The major disadvantages of semisubmersible drilling and production rigs as they are now known and used is their limited storage capacity and higher construction costs. The variable deckload capacity and crude oil storage capacity of a semisubmersible is relatively limited due to its open geometric configuration. Extensive ballasting systems capable of shifting ballast rapidly to maintain proper trim and of deballasting or ballasting as cargo is loaded or offloaded is required. Further, because the semisubmersible vessel as currently known and used comprises specially constructed hulls or pontoons held together by massive tubular bracings, fabrication costs of a semisubmersible vessel tend to be higher than standard ship construction.
Concurrent with the development of floating drilling vessels has come the development of equipment, methods and techniques for completing, producing and maintaining wells on the ocean floor. Commonly, complex multiwell systems are installed on the ocean floor with remotely controlled hydraulic and electronic control systems. Installation and maintenance of subsea wellhead equipment and expensive control equipment increases the cost of offshore production and often requires the extensive use of divers and diving operations and more complex remote control equipment to position and set the numerous valves of the wellhead assemblies and to conduct the periodic function and pressure testing of the wellheads. Placing wellhead assemblies on the sea floor makes routine inspection and maintenance more difficult and costly. Moreover, it requires the running of temporary risers for routine workovers. On a floating platform, completion of a well and installation of the wellhead above the surface is not practical because the production riser that connects the subsea wellhead with the above the surface wellhead assembly can be easily damaged. With drilling operations, mechanisms such as a riser slip joint, riser and guideline tensioners and a drillstring motion compensator have been developed to maintain a constant pressure on the drill bit so that drilling is not hampered by vessel motion. With production operations, a rigid connection from the wellhead to the floating vessel subject to even minimal roll, pitch and heave presents many problems not yet solved by proven technology. A production riser must stay in place for several years while oil is being produced from the well and motions of a floating vessel can over time create fatigue in the production riser and possibly lead to failure. Usually what is done therefore, is to install a wellhead assembly on the ocean floor and connect the ocean floor wellhead assembly to a floating vessel or a subsea pipeline with flexible flow lines.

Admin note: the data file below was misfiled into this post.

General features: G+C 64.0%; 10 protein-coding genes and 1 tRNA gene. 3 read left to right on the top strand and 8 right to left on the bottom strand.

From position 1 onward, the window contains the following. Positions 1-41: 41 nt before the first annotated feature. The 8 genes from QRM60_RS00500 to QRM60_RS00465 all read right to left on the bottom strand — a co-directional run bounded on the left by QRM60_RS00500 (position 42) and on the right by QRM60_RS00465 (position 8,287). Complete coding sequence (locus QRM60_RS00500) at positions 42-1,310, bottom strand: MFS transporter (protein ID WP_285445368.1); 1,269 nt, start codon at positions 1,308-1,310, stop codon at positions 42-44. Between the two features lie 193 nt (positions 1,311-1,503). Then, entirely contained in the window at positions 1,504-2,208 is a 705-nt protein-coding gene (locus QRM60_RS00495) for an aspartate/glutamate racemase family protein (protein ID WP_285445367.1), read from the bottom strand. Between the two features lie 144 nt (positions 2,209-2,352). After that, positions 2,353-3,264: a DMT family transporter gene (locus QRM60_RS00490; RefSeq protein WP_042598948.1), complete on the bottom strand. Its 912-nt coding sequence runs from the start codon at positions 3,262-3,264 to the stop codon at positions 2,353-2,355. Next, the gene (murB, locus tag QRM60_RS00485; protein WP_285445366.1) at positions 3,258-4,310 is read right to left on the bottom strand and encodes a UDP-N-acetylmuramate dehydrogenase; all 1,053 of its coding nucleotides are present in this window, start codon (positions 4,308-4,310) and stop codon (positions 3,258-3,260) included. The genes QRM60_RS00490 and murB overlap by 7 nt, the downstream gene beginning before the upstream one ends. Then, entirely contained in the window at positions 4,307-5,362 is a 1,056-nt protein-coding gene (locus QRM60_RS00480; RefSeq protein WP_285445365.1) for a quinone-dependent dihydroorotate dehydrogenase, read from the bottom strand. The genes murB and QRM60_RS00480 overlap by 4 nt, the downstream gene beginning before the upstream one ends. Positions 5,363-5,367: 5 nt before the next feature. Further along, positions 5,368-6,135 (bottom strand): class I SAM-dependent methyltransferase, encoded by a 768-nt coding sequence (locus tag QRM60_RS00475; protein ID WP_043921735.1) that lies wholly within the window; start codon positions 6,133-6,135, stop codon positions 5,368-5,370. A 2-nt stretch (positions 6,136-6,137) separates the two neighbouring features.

Related art shows the development of floating drilling production and oil storage vessels that comprise extremely deep draft caissons or elongated buoys that minimize wave motion sensitivity and provide a stable platform by locating the bottom of the vessel far below the surface of the water.
U.S. Pat. No. 4,606,673 shows a spar buoy construction for a floating deep water production and oil storage. The vessel includes a riser system whereby risers are connected to a riser float chamber that moves along guides within a vertical passageway within the vessel. Adjustable connections for each riser ensure that all risers are under equal tension. The buoyancy chamber is totally submerged in operation and is held at a selected constant height above the sea bed. This vessel does not have a moon pool and is not designed for drilling or extensive workover operations.
U.S. Pat. No. 4,702,321 shows a deep draft caisson (700 to 800 feet draft) with a center well for conducting drilling operations. Each individual riser is connected to a separate buoyant means within the upper portion of the central well.
A recently developed alternative to the floating drilling and production vessel is the tension leg platform, which comprises a light buoyant platform anchored to the seabed by vertical tendons that are kept taut by excess buoyancy of the hull. The anchor lines consist of parallel or substantially parallel vertical tendons that are under high tension so that the platform is not affected by wave motions and maintains a fixed position relative to the ocean floor. It is thus relatively free from the heaving, rolling and pitching motions that a conventionally anchored floating vessel encounters. Various tension leg platforms are disclosed in U.S. Pat. Nos. 4,468,157, 4,620,820 and 4,664,554. Because the platform maintains a fixed position relative to the ocean floor, it is often possible to install wellhead assemblies on the platform above the water surface so that the numerous valves and gauges of the wellhead can be easily set in position and that periodic function and pressure testing can be carried out easily and so that the wellhead assemblies are close to vital high pressure and control equipment.